by Sue Ann Rybak
When most people think of retirement they imagine themselves taking it easy – but not Joan Mount. A typical day for her begins around 7 a.m., and almost, every morning you can find her working out in her health club.
“I run two miles on the treadmill and then lift weights,” said Mount, 77, who worked at Chestnut Hill Hospital as a nursing director for 10 years.
Mount, who lives at Cathedral Village, said she is busier now than when she was working.
She said the typical idea of retirement “doesn’t exist” for her.
“When I retired from Chestnut Hill Hospital, I was 65 years old,” said Mount, a former Chestnut Hill resident. “But I didn’t like being retired, so I went to work for Johnson & Johnson.”
Mount worked as a senior safety associate in the Pharmaceutical Research and Development Department at the Johnson & Johnson Co. for seven years. After leaving Johnson & Johnson, she decided to move to Cathedral Village, where she is currently the president of the residents association.
“I am very happy here,” Mount said. “It has been a wonderful move for me. There is always something to do.”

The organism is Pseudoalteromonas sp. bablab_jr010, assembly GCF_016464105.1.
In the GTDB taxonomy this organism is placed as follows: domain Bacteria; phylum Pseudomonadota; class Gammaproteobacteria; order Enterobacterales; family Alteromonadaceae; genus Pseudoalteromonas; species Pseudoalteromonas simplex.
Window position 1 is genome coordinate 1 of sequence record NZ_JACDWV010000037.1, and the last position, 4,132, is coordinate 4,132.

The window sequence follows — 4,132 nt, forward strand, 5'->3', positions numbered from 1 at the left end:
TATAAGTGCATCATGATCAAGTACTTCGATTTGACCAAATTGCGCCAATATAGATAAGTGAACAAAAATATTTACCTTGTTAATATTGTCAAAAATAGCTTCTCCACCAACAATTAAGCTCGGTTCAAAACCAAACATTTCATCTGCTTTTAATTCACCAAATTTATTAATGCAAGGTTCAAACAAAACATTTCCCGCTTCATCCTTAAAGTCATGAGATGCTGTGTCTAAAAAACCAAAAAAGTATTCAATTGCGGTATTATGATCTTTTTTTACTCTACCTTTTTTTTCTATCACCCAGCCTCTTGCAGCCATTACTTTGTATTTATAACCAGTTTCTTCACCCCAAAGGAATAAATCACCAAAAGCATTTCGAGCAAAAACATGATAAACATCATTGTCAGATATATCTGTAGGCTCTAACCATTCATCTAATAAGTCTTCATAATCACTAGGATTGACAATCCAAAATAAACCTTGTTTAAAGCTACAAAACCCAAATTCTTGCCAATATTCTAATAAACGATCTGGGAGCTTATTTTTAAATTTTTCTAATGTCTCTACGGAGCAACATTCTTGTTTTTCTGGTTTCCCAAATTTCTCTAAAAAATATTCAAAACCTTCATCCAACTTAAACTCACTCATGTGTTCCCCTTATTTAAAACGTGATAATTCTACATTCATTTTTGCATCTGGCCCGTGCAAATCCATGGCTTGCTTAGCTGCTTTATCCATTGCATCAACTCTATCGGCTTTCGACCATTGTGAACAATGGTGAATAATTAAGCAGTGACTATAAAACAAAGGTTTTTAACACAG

Mount, however, has never been one to sit still. She confesses to working more hours now than when she worked full-time. Mount works as a docent at the Ebenezer Maxwell Mansion, where she is also a board member. In addition, she volunteers as a parish nurse at the First Presbyterian Church in Center City and as a membership volunteer at the Philadelphia Art Museum.
Nursing has always been her passion.
“People who are sick share things with you as a nurse that they often don’t share with even their own family,” said Mount, a registered nurse with 50 years of experience. “It’s a very humbling and rewarding experience.”
She said while being a nurse can be difficult and extremely demanding, the opportunity to listen and provide comfort and support to people when they are ill can be a very gratifying experience.
“There are many older people in the city who live alone and have no one to advocate for them,” Mount said.
She said many times they are seriously ill and overwhelmed with fear, and added that by listening and providing emotional support, she is able to alleviate some of their anxieties.
Mount said volunteering as a parish nurse allows her to make a difference in someone’s everyday life. And that’s something she never sees herself retiring from.
A previous version of this article erroneously stated that Joan Mount was a docent at the Philadelphia Art Museum.